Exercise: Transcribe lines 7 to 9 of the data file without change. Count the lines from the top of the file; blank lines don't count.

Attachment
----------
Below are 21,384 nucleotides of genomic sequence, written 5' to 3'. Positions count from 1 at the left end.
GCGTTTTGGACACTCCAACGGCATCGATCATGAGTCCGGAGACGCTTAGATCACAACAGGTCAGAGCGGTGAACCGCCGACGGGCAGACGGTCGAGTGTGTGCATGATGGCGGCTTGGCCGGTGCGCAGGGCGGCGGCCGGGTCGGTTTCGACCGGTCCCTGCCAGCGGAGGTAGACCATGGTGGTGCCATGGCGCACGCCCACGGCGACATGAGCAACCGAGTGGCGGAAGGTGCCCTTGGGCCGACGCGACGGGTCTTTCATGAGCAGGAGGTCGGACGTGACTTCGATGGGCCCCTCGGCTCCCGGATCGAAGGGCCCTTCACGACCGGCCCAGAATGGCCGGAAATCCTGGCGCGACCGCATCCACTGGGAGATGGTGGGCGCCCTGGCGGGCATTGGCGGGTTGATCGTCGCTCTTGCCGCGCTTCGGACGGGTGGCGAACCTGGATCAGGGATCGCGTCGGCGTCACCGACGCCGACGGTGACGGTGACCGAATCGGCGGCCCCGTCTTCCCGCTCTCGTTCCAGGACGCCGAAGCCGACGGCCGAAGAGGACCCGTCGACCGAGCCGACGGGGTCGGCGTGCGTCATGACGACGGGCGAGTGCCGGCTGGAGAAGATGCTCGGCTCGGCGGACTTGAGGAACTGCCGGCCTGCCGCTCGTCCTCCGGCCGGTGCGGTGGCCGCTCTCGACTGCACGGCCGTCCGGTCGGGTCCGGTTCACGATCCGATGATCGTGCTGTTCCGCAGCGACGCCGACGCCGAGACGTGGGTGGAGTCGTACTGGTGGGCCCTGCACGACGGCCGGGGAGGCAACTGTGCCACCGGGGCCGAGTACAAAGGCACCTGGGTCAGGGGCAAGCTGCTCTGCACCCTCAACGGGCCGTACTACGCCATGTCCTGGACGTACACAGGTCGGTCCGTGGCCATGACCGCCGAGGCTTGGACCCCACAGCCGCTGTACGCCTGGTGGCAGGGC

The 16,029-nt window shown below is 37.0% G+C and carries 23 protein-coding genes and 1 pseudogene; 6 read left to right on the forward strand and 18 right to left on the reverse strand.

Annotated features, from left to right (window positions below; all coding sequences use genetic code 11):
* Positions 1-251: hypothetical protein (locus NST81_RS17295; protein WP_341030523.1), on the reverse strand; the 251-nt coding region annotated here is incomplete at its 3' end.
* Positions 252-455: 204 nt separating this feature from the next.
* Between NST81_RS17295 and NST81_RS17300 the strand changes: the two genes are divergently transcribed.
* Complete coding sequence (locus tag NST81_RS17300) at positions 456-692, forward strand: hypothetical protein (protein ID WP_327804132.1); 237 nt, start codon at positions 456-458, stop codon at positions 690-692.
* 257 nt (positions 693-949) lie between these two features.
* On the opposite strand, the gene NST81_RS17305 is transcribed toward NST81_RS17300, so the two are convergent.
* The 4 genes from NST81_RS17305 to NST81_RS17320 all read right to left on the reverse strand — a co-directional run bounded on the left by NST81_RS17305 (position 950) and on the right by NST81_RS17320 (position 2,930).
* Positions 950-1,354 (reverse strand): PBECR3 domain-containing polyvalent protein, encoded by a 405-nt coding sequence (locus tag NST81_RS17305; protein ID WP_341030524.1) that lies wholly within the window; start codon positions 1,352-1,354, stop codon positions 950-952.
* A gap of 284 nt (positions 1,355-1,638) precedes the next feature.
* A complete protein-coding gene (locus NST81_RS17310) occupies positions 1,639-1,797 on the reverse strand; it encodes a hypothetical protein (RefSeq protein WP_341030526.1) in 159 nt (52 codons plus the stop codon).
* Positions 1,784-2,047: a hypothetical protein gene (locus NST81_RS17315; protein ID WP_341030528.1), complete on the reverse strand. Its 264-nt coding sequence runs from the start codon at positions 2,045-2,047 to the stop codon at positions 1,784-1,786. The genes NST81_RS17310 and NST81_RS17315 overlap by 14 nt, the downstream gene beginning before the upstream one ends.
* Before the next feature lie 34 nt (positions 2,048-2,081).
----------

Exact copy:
* Between NST81_RS17295 and NST81_RS17300 the strand changes: the two genes are divergently transcribed.
* Complete coding sequence (locus tag NST81_RS17300) at positions 456-692, forward strand: hypothetical protein (protein ID WP_327804132.1); 237 nt, start codon at positions 456-458, stop codon at positions 690-692.
* 257 nt (positions 693-949) lie between these two features.